Apple spends more than $30 million on Amazon's cloud every month (CNBC): While lots of companies should not spend too much time on DIY infrastructure, Apple probably should. Giving hundreds of millions to its rivals is not an ideal situation.

How multiyear contracts with big business are changing the economics of the cloud (GeekWire): More on the contract mentioned above, as well as AWS deals with companies such as Lyft and Pinterest. It's proof that cloud computing is now part and parcel with enterprise IT, although it's up for debate whether these huge contracts are wise for the buyers.

The management-engineering nexus

Embracing papercuts (Dropbox): Some good advice on how to manage engineers by giving them freedom to make mistakes, without forgetting that the buck stops with you.

Good engineers can become good leaders (VentureBeat): More advice in the same vein as the piece above. But CIOs and other tech execs also need to remember that some folks will benefit from promotions that don't involve management.

Digital transformation done right ... and wrong

T-Mobile Money goes national: 'Un-carrier' doubles down on banking as next target for disruption (GeekWire): It's always smart to figure out who your customers are, which parts of their lives you touch on a daily basis, and how you can use that to help them (and yourself) in new ways. 

Safeway stores offering health care powered by artificial intelligence (AZ Central): A smart idea in an era where people are under-insured and over-worked. Combining shopping, checkups, and medicine in a single place is time- and cost-efficient.

Pentagon's designer of $10 billion JEDI cloud is stepping down (Bloomberg): A profile of the man behind the contract that has cloud providers duking it out, and also behind the Defense Department's "tours of duty" for technologists to help modernize its processes. 

Mid-size IT firms need business acumen to deliver digital outcomes (Gartner Blog Network): Sounds about right. If you have limited headcount, everyone needs to understand why they're doing what they're doing.

Accenture sued over website redesign so bad it Hertz: Car hire biz demands $32m+ for 'defective' cyber-revamp (The Register): There's really no excuse anymore for outsourcing such a critical part of your business.

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Going cloud, slowly

IT spending in 2019 revised down among data center woes (ZDNet): Data center spending is down-but certainly not gone-while enterprise software spending is up.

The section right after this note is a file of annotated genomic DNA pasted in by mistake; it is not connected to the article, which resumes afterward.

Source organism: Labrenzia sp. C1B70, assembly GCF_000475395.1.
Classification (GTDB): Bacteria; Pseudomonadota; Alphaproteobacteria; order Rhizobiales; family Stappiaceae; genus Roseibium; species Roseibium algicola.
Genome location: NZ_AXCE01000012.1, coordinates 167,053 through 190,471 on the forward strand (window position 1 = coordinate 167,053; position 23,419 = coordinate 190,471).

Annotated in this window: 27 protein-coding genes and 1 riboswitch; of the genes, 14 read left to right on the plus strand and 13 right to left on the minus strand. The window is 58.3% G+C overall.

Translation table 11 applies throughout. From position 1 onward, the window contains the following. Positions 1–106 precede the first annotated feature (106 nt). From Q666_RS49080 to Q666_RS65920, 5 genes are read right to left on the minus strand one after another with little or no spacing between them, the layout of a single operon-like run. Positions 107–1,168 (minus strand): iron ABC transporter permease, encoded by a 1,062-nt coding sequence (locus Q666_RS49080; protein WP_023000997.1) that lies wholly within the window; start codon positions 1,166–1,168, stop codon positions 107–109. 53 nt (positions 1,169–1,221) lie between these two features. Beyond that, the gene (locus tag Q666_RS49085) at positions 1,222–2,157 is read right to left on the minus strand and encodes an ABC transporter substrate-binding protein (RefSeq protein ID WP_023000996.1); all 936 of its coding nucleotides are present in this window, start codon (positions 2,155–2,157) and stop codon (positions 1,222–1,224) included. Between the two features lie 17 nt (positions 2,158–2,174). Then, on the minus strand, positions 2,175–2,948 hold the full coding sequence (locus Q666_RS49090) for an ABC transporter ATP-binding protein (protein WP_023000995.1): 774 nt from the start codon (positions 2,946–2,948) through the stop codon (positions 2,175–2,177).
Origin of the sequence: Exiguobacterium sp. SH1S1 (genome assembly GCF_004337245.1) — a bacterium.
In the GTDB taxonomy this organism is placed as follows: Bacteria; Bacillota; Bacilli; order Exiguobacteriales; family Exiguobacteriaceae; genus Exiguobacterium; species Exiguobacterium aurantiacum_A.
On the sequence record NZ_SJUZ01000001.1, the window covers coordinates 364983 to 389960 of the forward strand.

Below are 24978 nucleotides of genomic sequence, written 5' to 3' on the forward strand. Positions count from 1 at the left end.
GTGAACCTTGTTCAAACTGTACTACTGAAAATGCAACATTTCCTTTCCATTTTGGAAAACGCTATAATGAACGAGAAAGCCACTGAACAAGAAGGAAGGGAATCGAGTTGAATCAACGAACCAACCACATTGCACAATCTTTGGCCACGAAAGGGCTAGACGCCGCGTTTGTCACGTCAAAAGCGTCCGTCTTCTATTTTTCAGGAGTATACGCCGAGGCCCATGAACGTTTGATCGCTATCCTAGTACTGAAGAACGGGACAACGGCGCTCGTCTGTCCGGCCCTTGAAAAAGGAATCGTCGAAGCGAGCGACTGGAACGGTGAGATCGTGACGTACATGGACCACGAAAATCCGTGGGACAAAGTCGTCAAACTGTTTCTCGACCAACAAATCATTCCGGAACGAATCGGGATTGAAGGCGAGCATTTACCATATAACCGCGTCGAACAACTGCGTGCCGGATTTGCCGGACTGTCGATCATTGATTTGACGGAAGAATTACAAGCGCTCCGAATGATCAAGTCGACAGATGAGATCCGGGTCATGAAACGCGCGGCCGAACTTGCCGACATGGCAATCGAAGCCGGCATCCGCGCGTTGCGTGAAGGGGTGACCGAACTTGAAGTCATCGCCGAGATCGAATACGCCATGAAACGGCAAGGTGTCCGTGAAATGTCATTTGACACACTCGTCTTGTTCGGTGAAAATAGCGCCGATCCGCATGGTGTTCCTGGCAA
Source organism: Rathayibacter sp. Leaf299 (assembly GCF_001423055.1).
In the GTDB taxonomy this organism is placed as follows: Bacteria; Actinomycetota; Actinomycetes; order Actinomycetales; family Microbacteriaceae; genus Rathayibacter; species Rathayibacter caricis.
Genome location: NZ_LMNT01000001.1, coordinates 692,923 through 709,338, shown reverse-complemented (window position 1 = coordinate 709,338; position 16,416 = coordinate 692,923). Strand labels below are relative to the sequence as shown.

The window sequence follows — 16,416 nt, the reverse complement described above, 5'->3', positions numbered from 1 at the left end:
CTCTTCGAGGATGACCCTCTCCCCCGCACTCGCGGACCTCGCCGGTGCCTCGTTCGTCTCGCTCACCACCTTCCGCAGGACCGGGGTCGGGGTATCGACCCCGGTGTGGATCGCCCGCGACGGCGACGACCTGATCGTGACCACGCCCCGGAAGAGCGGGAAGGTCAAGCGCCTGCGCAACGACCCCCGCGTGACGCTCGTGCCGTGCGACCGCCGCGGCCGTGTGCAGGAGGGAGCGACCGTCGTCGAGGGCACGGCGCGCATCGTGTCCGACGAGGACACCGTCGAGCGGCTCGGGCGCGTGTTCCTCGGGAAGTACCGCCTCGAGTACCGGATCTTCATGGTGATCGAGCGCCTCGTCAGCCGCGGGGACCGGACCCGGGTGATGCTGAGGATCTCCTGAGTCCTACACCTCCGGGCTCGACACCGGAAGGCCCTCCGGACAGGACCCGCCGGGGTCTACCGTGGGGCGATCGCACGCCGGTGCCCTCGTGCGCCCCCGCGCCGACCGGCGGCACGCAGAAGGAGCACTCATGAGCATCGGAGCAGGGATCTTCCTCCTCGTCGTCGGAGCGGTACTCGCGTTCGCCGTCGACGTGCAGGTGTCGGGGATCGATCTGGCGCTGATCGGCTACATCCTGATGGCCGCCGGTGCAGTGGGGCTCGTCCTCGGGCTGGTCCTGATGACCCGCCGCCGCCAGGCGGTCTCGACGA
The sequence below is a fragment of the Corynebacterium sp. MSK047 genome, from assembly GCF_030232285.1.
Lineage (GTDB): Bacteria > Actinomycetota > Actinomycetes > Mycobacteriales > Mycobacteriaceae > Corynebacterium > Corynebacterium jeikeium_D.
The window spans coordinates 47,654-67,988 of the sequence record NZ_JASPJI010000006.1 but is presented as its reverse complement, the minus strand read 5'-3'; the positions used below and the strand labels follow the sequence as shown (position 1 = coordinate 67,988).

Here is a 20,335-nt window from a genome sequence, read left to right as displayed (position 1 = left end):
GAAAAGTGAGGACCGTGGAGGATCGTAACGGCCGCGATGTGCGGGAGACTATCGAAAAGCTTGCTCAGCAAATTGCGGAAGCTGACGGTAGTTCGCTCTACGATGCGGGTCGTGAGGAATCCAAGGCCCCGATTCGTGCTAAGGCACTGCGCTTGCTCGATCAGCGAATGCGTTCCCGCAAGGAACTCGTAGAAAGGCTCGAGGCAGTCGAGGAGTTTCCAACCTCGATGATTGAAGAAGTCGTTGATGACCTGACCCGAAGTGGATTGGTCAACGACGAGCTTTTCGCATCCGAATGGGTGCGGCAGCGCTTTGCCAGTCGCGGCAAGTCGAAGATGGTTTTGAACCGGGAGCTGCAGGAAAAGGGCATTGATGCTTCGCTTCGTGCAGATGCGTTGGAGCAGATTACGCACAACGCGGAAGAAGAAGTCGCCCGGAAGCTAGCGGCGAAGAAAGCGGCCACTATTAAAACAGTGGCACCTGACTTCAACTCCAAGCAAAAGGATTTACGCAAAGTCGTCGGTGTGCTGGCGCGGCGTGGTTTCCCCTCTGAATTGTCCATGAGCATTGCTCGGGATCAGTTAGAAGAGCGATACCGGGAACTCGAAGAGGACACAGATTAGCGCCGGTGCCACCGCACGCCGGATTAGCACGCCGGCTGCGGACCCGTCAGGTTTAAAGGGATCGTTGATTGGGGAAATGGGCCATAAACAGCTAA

Why workload migration metrics get it wrong (InfoWorld): This is probably truer than not much of the time. There's the time/money to do something in an ideal world, and then there's the facts you're actually working with.


5-2x.png Containers, etc.

Tinder's move to Kubernetes (Tinder Engineering): Another reminder that building out a Kubernetes infrastructure on your own is not for the faint of heart or engineering talent.

What is Docker: Docker containers explained (InfoWorld): Just what it sounds like, which actually is more than meets the eye.

Key differences in security management for serverless vs. containers (The New Stack): Very similar, yet very different sets of concerns-at least for now. That may change as the two architectures merge.


OTHER RESOURCES WORTH CHECKING OUT

Adaption, Not Adoption, Is the Key to Digital Transformation (Cloud Foundry)

From Grease To Code: Industrial Giants Must Bet Their Futures On Software (Forrester; subscription required)

Show, Don't Tell, Your Developers How to Write Secure Code (Forrester; subscription required)

The Future of Enterprise Data Centers-What's Next (Gartner; subscription required)

Reduce Cloud Spend and Risk by Identifying I&O's Role in Cloud Governance (Gartner; subscription required)

2019 CEO Survey: CEOs Are Divided on the Impact of Digital Giants - Now Is the Time for CIOs to Act (Gartner; subscription required)

How Application Leaders Use Storytelling to Win Support for Digital Business (Gartner; subscription required)